Michel Foucault; Mauro Bertani; Alessandro Fontana; François Ewald; David Macey
|描述：||xxiii, 310 pages ; 22 cm|
|内容：||Chapter 1: 7 January 1976 --
Chapter 2: 14 January 1976 --
Chapter 3: 21 January 1976 --
Chapter 4: 28 January 1976 --
Chapter 5: 4 February 1976 --
Chapter 6: 11 February 1976 --
Chapter 7: 18 February 1976 --
Chapter 8: 25 February 1976 --
Chapter 9: 3 March 1976 --
Chapter 10: 10 March 1976 --
Chapter 11: 17 March 1976.
|其他题名：||Il faut défendre la société.|
|责任：||Michel Foucault ; edited by Mauro Bertani and Alessandro Fontana ; general editors, François Ewald and Alessandro Fontana ; translated by David Macey.|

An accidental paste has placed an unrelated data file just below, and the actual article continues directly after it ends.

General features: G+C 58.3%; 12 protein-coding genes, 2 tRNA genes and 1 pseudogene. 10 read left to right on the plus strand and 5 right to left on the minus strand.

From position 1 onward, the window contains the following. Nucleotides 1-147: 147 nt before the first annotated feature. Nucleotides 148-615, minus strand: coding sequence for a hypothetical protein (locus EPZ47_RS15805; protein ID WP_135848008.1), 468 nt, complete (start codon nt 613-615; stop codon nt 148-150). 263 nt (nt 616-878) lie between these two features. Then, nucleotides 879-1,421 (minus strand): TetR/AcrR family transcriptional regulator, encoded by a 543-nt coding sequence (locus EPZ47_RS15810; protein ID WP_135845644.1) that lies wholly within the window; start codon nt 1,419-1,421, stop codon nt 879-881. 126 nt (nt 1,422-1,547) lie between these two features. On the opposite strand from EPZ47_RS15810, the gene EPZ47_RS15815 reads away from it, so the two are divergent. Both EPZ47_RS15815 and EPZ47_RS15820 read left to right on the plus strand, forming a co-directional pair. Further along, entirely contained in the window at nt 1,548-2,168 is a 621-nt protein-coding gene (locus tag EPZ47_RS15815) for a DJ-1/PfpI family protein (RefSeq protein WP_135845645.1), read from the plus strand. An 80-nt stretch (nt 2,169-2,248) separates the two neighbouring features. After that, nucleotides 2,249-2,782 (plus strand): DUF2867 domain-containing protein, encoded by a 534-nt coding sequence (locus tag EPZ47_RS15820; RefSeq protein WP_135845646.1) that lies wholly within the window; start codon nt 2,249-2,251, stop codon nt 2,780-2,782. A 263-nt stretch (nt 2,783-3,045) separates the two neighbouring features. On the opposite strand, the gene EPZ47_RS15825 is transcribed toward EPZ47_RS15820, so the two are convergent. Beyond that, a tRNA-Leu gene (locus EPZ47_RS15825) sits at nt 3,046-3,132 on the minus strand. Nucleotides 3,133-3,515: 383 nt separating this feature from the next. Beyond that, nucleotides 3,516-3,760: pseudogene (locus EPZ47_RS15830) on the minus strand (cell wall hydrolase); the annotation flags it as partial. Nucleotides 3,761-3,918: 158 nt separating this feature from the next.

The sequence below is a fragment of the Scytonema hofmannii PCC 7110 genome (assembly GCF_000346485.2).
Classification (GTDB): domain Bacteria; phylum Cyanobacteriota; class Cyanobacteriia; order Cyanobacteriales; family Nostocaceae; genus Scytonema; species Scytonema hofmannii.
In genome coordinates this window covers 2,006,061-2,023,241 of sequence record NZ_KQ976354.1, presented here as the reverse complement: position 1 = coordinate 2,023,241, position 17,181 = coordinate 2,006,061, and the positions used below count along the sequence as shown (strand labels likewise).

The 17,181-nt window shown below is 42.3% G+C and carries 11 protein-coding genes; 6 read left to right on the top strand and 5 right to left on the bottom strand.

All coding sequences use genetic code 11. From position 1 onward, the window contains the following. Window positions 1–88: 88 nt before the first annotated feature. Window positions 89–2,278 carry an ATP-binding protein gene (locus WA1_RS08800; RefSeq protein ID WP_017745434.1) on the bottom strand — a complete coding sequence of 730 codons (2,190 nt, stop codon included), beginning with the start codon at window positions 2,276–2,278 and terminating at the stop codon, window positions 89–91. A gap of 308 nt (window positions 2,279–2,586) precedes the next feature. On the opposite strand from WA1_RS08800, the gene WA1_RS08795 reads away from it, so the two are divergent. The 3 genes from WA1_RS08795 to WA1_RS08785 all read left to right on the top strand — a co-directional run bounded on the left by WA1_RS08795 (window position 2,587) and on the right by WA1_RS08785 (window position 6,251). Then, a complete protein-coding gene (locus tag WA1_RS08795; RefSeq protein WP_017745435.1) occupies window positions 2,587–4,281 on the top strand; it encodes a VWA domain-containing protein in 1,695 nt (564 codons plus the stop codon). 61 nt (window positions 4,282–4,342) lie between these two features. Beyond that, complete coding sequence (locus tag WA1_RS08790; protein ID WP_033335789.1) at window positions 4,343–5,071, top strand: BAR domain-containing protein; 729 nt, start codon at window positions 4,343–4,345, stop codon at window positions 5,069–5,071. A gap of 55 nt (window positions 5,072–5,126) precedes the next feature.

"From 1971 until his death in 1984, Foucault taught at the College de France, one of the most unique and renowned institutions of higher learning in the world. The College enrolls no students and confers no degrees. Professors are required to deliver lectures to the general public on topics from their ongoing original research. During his tenure at the College, Foucault's teaching, which reached audiences that frequently numbered in the thousands, profoundly influenced a generation of scholars." "These lectures, reconstructed from tape recordings and Foucault's own notes, are now being made available in English for the first time. Under the guidance of series editor Arnold I. Davidson, Picador will publish all thirteen volumes of the lectures in North America." "In "Society Must Be Defended," the inaugural volume in the series, translated by David Macey, Foucault traces the genealogy of the problem of war in society from the seventeenth century to the present. Inverting Clausewitz's famous formulation - "War is politics by other means," Foucault explores the notion that "politics is war by other means" in its relation to race, class struggle, and, of course, power. Providing us with a new model of political rationality, he overturns many of our long-held ideas of sovereignty, the law, and even truth itself. The full significance of the dictum "Society must be defended" becomes clear when Foucault's examination culminates in an extraordinary discussion of modern forms of racism."--Jacket.